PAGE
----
Somehow, the quarters Eden shared with her parents had gone mostly unscathed in the fighting, though Eden’s ability to sleep in them was gone. Gone with her mother, ripped from the world by a monster from outside space-time.
The Wanderer – that was the only name they had for it – had ripped the hull over the infimary open. Eden’s mother had been seeing to patients until her last moment, when she was pulled into space and killed in an instant that had seemed – to both her and the daughter to whom she was inextricably telepathically linked – an eternity.
While Eden was sleeping in an emergency bunk in the ruins of her father’s office, she had come down to the quarters to pack some of her belongings. The station’s superstructure had survived, but the research conducted aboard it was ending and the station itself being decommissioned. The damage was simply too great to repair.
Her father went through the motions. Each day, he rose, did the work that needed doing to prepare the remaining crew for evacuation and the station for demolition, ate something, returned to bed. There was, as yet, no word on where they were going next.
This had been Eden’s home her entire life. She wondered, in the parts of her mind that were ready for thoughts of the future without focusing on the absence of her mother in them, what it might be like to live on a starship, or maybe a bigger starbase. Perhaps even one of the deep space stations where visitors from a dozen new species a day arrived…
“Eden.” Her father’s voice was still deep, but something had cut under it, taken the effortless authority out of it and replaced it with a profound weariness and pain. “Come here.”
He sat on his bed, and Eden joined him, sitting at his side. He took a few breaths before speaking.
“I’ve submitted my paperwork for retirement,” he said quietly. “I don’t think I can serve any longer… not now.”
Eden nodded, leaned closer to him. She had hoped this wouldn’t be what happened, but… all she’d felt from him, apart from brief moments of warmth and wonder toward her, had been pain. He was wounded maybe even more deeply than she was by the hole in their lives. “I guess we won’t live on a starship, then… where?”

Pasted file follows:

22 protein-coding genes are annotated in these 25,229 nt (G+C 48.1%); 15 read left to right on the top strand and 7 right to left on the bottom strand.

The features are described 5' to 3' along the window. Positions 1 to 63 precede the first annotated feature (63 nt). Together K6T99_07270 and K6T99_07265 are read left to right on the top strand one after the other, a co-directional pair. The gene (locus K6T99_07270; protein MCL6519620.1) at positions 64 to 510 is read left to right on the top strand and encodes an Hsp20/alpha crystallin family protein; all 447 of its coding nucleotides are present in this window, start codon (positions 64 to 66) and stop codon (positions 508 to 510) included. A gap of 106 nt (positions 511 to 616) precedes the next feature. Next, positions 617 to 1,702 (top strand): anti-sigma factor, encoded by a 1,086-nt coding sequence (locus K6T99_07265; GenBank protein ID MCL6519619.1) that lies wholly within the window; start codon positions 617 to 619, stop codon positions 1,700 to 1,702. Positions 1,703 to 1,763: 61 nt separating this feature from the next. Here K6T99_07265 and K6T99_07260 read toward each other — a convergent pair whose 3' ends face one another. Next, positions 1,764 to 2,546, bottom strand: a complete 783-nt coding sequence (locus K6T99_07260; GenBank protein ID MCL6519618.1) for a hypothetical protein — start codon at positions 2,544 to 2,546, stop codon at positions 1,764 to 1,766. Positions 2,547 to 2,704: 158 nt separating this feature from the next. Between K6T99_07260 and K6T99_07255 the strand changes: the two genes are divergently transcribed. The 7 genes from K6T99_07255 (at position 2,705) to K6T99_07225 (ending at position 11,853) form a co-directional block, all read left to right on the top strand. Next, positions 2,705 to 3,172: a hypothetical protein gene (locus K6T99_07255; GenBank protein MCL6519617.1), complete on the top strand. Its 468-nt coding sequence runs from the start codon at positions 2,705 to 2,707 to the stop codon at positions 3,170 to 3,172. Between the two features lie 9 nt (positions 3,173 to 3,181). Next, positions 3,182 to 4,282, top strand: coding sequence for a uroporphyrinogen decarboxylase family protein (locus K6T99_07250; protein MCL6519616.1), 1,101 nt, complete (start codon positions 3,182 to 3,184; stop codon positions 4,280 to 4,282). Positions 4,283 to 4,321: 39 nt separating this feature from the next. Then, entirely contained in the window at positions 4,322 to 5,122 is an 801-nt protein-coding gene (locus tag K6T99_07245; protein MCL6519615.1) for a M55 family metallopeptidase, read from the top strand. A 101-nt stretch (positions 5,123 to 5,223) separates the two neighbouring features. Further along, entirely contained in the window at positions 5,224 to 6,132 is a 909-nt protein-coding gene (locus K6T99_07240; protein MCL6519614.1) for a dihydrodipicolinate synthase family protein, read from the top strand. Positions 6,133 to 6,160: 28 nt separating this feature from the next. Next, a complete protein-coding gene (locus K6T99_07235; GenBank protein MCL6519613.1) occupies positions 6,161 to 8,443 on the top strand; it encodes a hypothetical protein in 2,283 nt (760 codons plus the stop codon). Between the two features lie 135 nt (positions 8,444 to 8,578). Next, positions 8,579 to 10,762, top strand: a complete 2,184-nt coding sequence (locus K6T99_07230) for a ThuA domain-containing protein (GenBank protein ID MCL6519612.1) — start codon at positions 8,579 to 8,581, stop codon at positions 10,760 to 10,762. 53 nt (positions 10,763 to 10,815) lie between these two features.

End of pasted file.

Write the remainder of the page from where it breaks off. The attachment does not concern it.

“Earth,” he said quietly. “New Orleans, where I grew up. We have friends on the planet, and people are there who can help you. Therapists, teachers… people who can help you with your pain, help you with your empathy, in ways I can’t and that we’d have a hard time finding in Starfleet.”
Her mother helped her with her empathy, helped her build her barriers then exist around them. Without her…
“I understand.” It was a half-truth. She did understand, in the end, but she hated it. Planets were too loud, full of people feeling things and saying things and doing things, without the discipline and control of a starship or starbase. Without Starfleet.
But she had to be strong. If Arianna Starling was gone, Eden would be as strong as she would have been. She hugged her father, rose to her feet. Went to the replicator.
“One tea. Orange blossom, hot. One raktijino au lait, cow’s milk, hot.”
The drinks appeared, and she started to carry them back to the bed. Tea for her father. Coffee for her.
“We’re on our way back to Roosevelt,” Luvrodo said as he came in. “Starfleet is sending a team to Cestus to investigate and secure the Tkon archive, though your friend Powell has already managed to get the right for local scholars to access it. Starfleet seemed less than joyful about what it might contain.”
“Starfleet is looking for Tkon beacons,” Eden said. “And the archive is going to become diplomatic trouble at some point. Imagine the reaction on Cardassia if a garden world that had once been a few light years from their system was moved half a million years ago to Romulan space.”
“Reasonable people would say that since neither the Cardassian Union nor the Romulan Free State existed when the system moved, it belongs to the power whose borders it falls in,” Luvrodo said with a small smirk. “So the Detapa Council would likely do the opposite.”
“Exactly. But that’s a problem for the diplomats and the flag officers.” Eden took a long swallow of Klingon coffee. “We did the job today. Learned more about the secrets of the galaxy, helped advance knowledge. Maybe we didn’t find a strange new world, but we certainly found some of our worlds a lot stranger than we thought.”
“That’s true.” Luvrodo joined her at the table. “You think there’s anything like that on Betazed? Hints of a past long forgotten?”
“Between the Tkon, the Iconians, and a thousand other dead empires like them, I’d almost be surprised if there wasn’t.” Eden leaned forward to look at him. “It wasn’t easy, being here.”
“I know,” Luvrodo said. “I felt it. But you seemed to want to deal with your thoughts alone.”
“They’re not thoughts… not feelings… I share easily,” Eden whispered. “But maybe… maybe I’m ready to try. Some time soon.” She smiled. “Not yet, though. Sleep well, Luvrodo.”
“Sleep well, Eden,” he said before rising. “I must admit… I was rather hoping you would invite me to stay.”
“So was I,” Eden said. “But I have a lot to think about. Thank you.”
He left her alone with her thoughts, and Eden let them rise for a long moment before tapping her console. “Computer,” she whispered. “Authorization Enigma Tango Seven Zero Zero One. Please pull up a list of Starfleet counselors without current assignments…